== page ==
Friday, August 3, 2012

Sparrows of Nelson Lake

One might imagine that the vast prairies of the middle western United States have always been there, but in the geological time scale they are relatively new, the product of global warming.  The last glacial period reached its peak only about 18,000 years ago. Ice covered most of Canada and extended down into what are now the north Atlantic states and south to around the Ohio River in the Midwest.

Studies of the age and species of pollen collected at nearby Nelson Lake provide an interesting picture of the history of the prairie. As the ice receded over the next 2,000 years the area around my second home in Illinois resembled present-day Arctic tundra, covered by low-lying sedges and scattered evergreen trees. Humans crossed over to North America from Asia via the land bridge before the oceans rose to separate the continents.

Spruce forests then proliferated over the next 5000 years. The soil remained moist, favoring hardwoods such as ash and elm that began replacing the evergreens.  About 11,000 years ago, as rainfall diminished, oak and hickory appeared, and the pollen record indicates that grasslands developed in forest openings. Beginning around 6,500 years ago, with the onset of a 3,000 year dry period, lightning-caused fires greatly enlarged the grasslands as they flourished and evolved into the landscape that greeted the first European settlers. Following this, as prairie was tilled and forests were cleared, exotic plant pollens appeared. Native grasses and plants declined.

A view of the old silo and restored tall grass prairie at the east entry of the Nelson Lake Marsh/Dick Young Forest Preserve, Kane County, Illinois. Ahead, a woodland borders the east shore of the lake.

East Entrance Nelson Lake 20090818

There are wetlands along the southern and western edges of the lake, as well as in several potholes.

NelsonLakeOverview 065

Prairies extend to the north and west of the lake. These 800 acres of former crop and grazing lands are actively managed by mowing and controlled burns to restore them as nearly possible to their original condition. In fall the grass turns a golden brown and is a rich source of seeds for overwintering wildlife.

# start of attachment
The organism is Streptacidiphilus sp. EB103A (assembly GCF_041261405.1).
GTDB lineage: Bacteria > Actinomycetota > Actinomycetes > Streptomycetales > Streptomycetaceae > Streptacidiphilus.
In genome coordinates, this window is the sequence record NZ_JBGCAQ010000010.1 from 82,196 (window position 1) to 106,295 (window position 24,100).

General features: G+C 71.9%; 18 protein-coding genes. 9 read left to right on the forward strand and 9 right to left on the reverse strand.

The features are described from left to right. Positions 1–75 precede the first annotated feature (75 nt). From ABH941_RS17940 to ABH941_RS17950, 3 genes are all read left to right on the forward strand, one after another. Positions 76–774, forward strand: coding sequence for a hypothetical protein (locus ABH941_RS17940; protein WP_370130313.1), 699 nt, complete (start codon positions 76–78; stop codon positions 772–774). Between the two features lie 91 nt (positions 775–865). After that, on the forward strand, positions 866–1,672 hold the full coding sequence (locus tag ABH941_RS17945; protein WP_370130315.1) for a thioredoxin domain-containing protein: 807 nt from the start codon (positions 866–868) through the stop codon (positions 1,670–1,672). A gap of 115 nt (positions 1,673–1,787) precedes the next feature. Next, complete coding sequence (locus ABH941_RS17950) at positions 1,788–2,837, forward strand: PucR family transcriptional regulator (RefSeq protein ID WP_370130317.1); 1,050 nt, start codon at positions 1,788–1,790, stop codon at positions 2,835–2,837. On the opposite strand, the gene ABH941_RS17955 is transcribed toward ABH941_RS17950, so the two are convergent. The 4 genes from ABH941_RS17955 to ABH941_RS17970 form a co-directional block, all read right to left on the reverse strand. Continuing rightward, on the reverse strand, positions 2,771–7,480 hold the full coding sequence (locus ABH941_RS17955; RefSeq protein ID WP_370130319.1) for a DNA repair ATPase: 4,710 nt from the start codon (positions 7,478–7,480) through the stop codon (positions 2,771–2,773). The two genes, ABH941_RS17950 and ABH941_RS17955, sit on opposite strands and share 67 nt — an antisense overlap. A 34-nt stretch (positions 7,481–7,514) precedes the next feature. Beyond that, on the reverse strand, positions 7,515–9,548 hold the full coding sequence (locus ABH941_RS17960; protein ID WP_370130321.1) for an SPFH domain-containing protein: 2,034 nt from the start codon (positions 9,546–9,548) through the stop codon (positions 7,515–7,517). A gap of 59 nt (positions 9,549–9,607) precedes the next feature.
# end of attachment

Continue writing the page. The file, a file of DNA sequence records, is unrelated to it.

Looking east from sign 20100315

Over the course of the seasons, the diverse habitat attracts a stunning variety of bird species, from the large...

EagleLanding20091001 the small.

Ruby-throated Hummingbird 20090813

 Sandhill Cranes breed in the wetlands.

Sandhill Crane SOOC cropped 20100415

A Cooper's Hawk soars overhead. The prairie suddenly falls silent.

Coopers Hawk 20090917

Sparrows are among my favorite photographic subjects. Catching them out in the open and in good light requires patience (and I must admit that at my age I don't mind the opportunity to rest a bit while I wait). Several species of sparrows breed in the grasslands and marginal savannas. Song Sparrows are most abundant.

Song Sparrow 2-20120529

Savannah Sparrows often forage on the trails.

Savannah Sparrow 2-20110707

Tiny Grasshopper Sparrows are less often seen out in the open. Their numbers seem to depend upon the availability of short grass in areas that had been recently mowed or burned.

Grasshopper Sparow 20080603

A few Henslow's Sparrows breed in the prairie in small clusters.

Henslow's Sparrow SOOC crop 20100630

The habitat requirements of this threatened species are very demanding, as they will not build a nest in a recently cleared area. Henslow's Sparrows select nesting areas that have a couple of  years of dead grass litter accumulated on the ground. They abandon the site after two or three years, when taller weeds and saplings start invading. They also require an expanse of tall grass prairie surrounding their breeding areas, and will not nest in fragmented habitat.

Henslows Sparrow crop 20120620

Henslow's Sparrows are more often heard than seen, as they sneak through the grass like mice. They look as if they are putting great effort into their song, which comes out sounding like little more than a squeak.